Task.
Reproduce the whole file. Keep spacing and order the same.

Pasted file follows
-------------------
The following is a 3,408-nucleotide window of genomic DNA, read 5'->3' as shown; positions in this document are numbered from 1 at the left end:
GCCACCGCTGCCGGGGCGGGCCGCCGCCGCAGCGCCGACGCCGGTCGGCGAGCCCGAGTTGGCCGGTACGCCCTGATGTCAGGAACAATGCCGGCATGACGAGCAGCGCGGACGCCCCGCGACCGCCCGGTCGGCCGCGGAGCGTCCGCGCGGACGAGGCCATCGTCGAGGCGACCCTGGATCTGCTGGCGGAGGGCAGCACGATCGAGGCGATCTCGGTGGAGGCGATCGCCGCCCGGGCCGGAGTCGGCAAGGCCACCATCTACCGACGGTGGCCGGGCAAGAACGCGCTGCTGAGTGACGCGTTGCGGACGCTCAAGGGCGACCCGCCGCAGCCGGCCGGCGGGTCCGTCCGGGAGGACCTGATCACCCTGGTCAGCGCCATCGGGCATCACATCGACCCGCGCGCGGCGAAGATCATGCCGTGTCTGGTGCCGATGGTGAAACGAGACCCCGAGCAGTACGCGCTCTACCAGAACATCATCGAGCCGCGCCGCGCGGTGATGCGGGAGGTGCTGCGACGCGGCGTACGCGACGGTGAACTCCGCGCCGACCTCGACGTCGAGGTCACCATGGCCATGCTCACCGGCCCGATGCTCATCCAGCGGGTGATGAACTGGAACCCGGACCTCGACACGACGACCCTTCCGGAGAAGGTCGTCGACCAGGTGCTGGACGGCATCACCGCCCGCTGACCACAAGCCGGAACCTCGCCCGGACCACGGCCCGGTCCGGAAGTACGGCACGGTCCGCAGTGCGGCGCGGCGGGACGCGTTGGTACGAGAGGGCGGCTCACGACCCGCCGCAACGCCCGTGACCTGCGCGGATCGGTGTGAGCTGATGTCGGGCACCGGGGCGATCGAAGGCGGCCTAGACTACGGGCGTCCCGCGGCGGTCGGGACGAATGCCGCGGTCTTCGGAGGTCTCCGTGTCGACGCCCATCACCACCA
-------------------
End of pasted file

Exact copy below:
The following is a 3,408-nucleotide window of genomic DNA, read 5'->3' as shown; positions in this document are numbered from 1 at the left end:
GCCACCGCTGCCGGGGCGGGCCGCCGCCGCAGCGCCGACGCCGGTCGGCGAGCCCGAGTTGGCCGGTACGCCCTGATGTCAGGAACAATGCCGGCATGACGAGCAGCGCGGACGCCCCGCGACCGCCCGGTCGGCCGCGGAGCGTCCGCGCGGACGAGGCCATCGTCGAGGCGACCCTGGATCTGCTGGCGGAGGGCAGCACGATCGAGGCGATCTCGGTGGAGGCGATCGCCGCCCGGGCCGGAGTCGGCAAGGCCACCATCTACCGACGGTGGCCGGGCAAGAACGCGCTGCTGAGTGACGCGTTGCGGACGCTCAAGGGCGACCCGCCGCAGCCGGCCGGCGGGTCCGTCCGGGAGGACCTGATCACCCTGGTCAGCGCCATCGGGCATCACATCGACCCGCGCGCGGCGAAGATCATGCCGTGTCTGGTGCCGATGGTGAAACGAGACCCCGAGCAGTACGCGCTCTACCAGAACATCATCGAGCCGCGCCGCGCGGTGATGCGGGAGGTGCTGCGACGCGGCGTACGCGACGGTGAACTCCGCGCCGACCTCGACGTCGAGGTCACCATGGCCATGCTCACCGGCCCGATGCTCATCCAGCGGGTGATGAACTGGAACCCGGACCTCGACACGACGACCCTTCCGGAGAAGGTCGTCGACCAGGTGCTGGACGGCATCACCGCCCGCTGACCACAAGCCGGAACCTCGCCCGGACCACGGCCCGGTCCGGAAGTACGGCACGGTCCGCAGTGCGGCGCGGCGGGACGCGTTGGTACGAGAGGGCGGCTCACGACCCGCCGCAACGCCCGTGACCTGCGCGGATCGGTGTGAGCTGATGTCGGGCACCGGGGCGATCGAAGGCGGCCTAGACTACGGGCGTCCCGCGGCGGTCGGGACGAATGCCGCGGTCTTCGGAGGTCTCCGTGTCGACGCCCATCACCACCA